“The school budget usually passes (70 percent to 30 percent),” Ellis said. “It takes maybe 100 people to swing … and the vote doesn’t pass.”

Last year, the school budget referendum was approved 779-490.

“This is about the principle of the process,” Ellis said. The council’s vote, targeted at one project, “is a precedent-breaking standard,” he added.

He said if the council stands by the cut, he would tell his constituents to reject the school budget at the June 14 referendum.

Perreault agreed. “There are a large number of people who are not pleased with the way this (process) went,” she said.

Walter Wuthmann can be reached at 781-3661 ext. 100 or Follow Walter on Twitter: @wwuthmann.

Brunswick School Board members Corinne Perreault, left, and Rich Ellis.

Brunswick/Harpswell reporter for The Forecaster. Bowdoin College grad, San Francisco Bay Area native. Follow for municipal, school, community, and environmental news from the Midcoast.
  • Chew H Bird

    I suspect the school board had already decided how much and what to cut from the original budget (expecting a request for cuts) when it was submitted. The “political” error they made was in quickly reverting to their fall back budget which gave the appearance of “no problem” in dropping more than 400k to comply with the request.

    The Counsil then decided, based on ego and expectations to want deeper cuts and promptly decided to eliminate maintenance work that is required to reduce long term costs without consideration of the eventual economic impact to the taxpayers.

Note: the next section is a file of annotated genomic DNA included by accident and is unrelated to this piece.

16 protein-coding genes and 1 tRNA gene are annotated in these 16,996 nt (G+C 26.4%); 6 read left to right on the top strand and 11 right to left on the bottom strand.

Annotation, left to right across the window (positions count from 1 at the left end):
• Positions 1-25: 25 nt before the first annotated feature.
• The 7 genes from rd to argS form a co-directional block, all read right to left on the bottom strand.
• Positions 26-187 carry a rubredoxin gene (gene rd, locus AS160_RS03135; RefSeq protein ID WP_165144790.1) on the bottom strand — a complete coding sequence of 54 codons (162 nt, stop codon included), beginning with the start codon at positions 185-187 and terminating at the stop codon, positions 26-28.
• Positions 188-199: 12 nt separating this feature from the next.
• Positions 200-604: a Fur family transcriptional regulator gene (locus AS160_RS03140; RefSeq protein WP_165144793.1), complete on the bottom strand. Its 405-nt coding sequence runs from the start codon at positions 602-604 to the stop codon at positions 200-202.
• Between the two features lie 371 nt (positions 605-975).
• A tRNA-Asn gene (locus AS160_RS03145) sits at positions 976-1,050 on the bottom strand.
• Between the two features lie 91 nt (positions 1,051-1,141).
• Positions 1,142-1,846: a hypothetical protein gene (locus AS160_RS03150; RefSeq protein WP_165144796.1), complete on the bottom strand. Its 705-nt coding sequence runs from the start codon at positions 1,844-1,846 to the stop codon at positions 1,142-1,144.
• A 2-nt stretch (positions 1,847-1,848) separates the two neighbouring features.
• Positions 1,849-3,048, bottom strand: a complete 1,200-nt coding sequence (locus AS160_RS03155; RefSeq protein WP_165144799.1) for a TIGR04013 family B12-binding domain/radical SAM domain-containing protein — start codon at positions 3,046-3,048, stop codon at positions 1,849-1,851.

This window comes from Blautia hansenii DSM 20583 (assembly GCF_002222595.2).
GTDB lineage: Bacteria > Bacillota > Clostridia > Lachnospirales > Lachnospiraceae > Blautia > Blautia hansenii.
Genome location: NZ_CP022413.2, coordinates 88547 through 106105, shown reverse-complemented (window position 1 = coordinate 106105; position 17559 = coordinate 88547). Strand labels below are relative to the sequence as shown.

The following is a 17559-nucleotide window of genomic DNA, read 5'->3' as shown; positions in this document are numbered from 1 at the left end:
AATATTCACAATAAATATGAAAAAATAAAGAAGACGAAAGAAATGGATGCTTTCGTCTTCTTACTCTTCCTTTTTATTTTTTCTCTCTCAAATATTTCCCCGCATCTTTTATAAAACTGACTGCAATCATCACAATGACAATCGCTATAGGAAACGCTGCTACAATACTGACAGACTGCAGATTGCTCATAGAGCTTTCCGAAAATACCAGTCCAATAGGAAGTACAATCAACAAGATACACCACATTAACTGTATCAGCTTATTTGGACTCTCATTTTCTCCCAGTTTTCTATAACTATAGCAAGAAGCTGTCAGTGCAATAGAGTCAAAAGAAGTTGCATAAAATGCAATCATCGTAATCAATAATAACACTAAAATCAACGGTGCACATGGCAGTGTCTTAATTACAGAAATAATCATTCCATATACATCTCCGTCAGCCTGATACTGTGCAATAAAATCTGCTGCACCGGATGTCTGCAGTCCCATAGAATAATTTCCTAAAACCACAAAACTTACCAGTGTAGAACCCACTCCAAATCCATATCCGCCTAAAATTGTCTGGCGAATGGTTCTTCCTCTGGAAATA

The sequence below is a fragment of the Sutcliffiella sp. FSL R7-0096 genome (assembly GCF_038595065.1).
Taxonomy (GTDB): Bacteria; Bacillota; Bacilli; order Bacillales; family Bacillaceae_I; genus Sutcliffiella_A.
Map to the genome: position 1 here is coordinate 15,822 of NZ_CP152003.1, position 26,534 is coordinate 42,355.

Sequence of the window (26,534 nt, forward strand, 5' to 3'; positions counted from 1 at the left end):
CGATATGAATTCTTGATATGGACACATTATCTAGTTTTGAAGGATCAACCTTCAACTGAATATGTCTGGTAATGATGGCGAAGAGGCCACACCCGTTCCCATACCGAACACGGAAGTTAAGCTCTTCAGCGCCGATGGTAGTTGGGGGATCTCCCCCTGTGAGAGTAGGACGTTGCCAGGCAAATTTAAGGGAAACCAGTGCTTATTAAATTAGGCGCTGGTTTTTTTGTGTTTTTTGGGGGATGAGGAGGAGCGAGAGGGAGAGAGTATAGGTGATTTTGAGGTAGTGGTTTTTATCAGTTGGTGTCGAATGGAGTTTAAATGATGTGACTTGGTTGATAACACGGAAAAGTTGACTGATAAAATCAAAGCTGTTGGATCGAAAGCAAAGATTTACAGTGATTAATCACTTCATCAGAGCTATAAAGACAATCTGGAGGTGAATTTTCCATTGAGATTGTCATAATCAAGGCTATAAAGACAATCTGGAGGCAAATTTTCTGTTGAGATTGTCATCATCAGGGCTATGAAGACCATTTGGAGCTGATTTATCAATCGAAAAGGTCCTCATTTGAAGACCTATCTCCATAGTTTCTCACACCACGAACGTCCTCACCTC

As a taxpayer I am concerned with political posturing and reactionary decisions without fully understanding their impact.

    Both groups (in my opinion), need to examine their motives, methods, and sharpen their pencils. This should serve as a wake up call to the taxpayers of Brunswick.

    Any budget submitted in our town should not be able to remove close to a half million dollars without significant scrutiny. Decisions to simply cut additional funds should not be made without due diligence being performed.

    These actions by both groups leave a sour taste in my mouth. The entire purpose of the school board is (ultimately) to provide a better education for our children. If they do not take their responsibility seriously enough to be honest and realistic regarding their duties they should be replaced by people who care enough to actually do the job rather than play politics with taxpayer funds.

    The Town Counsil also showed their true colors by failing to vet the total impact of their random budget cut request. While this issue may or may not be subject to town protocol, the activity of both sides demonstrate clear ethical problems regarding their responsibility to Brunswick taxpayers and our students.

    I have always believed in something called “cost justification” whether I was working as a non-skilled laborer, running a corporation, working for myself, or making a suggestion to one of our elected officials. Our local officials need to remember they represent the people of Brunswick regardless of their focus.